Even my 2004 1Ds2 is still churning out impressive pictures at 16x12.



My 2001 Fiat Coupé still runs very smooth, you think I should compare it to a 2012 Mercedes-Benz?


Resolution beyond those pixels needed have no impact on IQ. a 10mp picture when printed contains no extra detail whether it comes from a 21mp camera or a 36mp camera. It is the colour rendition and clarity that really counts.

DR on the 1DS3 is very close that on the D800 - particularly in normal shooting where DR requirements rarely get above 10. The 1Ds3 matches the noise of the D800 at 50-200iso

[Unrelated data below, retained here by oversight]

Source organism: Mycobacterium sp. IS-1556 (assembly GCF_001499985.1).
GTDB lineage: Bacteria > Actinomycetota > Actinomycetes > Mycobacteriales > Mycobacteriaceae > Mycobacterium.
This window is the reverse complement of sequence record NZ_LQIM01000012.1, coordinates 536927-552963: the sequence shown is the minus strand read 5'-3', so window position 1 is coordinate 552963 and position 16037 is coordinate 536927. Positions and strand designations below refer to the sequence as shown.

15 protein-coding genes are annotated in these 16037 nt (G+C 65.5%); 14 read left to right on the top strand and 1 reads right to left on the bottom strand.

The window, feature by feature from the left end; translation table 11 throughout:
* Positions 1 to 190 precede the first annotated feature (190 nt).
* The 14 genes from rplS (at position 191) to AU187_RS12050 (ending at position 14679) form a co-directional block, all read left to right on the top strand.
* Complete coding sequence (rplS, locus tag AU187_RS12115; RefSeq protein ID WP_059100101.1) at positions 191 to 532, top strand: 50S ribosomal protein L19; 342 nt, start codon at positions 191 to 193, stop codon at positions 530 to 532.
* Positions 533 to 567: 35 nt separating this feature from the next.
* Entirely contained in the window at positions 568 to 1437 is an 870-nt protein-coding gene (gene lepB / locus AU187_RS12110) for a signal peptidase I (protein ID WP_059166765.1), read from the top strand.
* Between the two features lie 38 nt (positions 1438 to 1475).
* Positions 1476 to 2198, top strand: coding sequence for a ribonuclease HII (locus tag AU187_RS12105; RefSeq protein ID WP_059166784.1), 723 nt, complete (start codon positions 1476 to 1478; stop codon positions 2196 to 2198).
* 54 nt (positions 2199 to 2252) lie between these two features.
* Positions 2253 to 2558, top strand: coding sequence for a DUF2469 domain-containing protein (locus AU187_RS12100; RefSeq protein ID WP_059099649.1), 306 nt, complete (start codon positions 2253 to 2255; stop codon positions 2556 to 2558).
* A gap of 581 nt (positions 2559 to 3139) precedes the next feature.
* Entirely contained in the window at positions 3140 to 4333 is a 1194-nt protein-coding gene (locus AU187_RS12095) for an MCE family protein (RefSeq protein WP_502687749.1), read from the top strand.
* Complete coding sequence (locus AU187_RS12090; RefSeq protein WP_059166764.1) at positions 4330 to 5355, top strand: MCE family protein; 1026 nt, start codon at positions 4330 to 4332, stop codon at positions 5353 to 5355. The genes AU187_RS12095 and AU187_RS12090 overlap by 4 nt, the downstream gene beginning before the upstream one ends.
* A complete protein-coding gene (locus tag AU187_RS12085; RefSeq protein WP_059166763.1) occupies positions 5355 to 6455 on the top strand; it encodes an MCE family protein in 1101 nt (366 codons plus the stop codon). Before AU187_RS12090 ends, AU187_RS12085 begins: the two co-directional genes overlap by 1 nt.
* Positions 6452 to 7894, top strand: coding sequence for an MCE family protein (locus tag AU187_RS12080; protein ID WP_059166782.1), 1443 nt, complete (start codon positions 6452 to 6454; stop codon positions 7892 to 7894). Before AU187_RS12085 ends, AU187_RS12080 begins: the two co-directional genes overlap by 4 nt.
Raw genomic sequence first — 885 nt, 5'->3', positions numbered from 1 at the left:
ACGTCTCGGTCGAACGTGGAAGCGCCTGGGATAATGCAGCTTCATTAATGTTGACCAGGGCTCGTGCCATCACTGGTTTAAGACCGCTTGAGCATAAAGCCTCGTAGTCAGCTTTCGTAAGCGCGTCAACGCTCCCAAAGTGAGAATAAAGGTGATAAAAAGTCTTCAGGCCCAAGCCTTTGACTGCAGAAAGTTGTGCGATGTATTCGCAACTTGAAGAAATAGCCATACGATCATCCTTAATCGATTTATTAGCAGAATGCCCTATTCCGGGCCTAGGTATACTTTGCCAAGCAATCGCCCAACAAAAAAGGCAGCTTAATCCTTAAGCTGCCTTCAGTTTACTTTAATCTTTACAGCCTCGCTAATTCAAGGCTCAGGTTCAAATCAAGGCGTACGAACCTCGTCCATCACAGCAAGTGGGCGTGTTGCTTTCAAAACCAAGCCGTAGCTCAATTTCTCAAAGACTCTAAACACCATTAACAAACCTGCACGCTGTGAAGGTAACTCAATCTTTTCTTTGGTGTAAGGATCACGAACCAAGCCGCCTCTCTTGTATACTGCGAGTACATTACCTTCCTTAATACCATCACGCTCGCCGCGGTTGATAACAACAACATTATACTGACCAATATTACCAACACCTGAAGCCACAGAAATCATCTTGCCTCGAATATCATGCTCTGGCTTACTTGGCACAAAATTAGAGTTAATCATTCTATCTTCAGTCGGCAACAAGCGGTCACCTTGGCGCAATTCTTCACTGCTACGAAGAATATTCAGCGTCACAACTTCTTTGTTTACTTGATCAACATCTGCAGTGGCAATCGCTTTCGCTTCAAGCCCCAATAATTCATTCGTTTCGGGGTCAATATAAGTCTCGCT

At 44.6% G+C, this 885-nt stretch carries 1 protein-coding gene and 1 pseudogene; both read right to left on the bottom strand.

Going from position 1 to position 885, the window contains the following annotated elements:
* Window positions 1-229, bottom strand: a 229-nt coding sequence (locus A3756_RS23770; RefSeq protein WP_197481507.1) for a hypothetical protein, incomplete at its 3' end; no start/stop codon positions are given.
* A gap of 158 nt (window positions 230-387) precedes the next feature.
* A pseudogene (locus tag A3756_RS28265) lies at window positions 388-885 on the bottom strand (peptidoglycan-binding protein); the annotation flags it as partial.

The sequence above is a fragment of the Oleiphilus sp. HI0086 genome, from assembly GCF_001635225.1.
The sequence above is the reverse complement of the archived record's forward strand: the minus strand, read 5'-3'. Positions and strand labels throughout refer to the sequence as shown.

I would be very surprised indeed if there was any visible improvement on a 16x12 from a D800 rather than the 1Ds3 - particularly when the Canons superior lens are taken into account.


Have to start off saying that I completely agree with you regarding Canon lenses. In recent years, the quality of Canon optics has shot to the top of the charts. They are sharper, with better lens coating (SWC, or SubWavelength Coating, is a nanocoating technology not related to multicoating), and lighter in weight than pretty much anything from the competition. Not even Zeiss compares to a Canon lens these days when you factor in lens flare, which is FAR better controlled on Canon lenses (many Zeiss lenses flare very badly, despite the use of their much-vaunted T* multicoating.)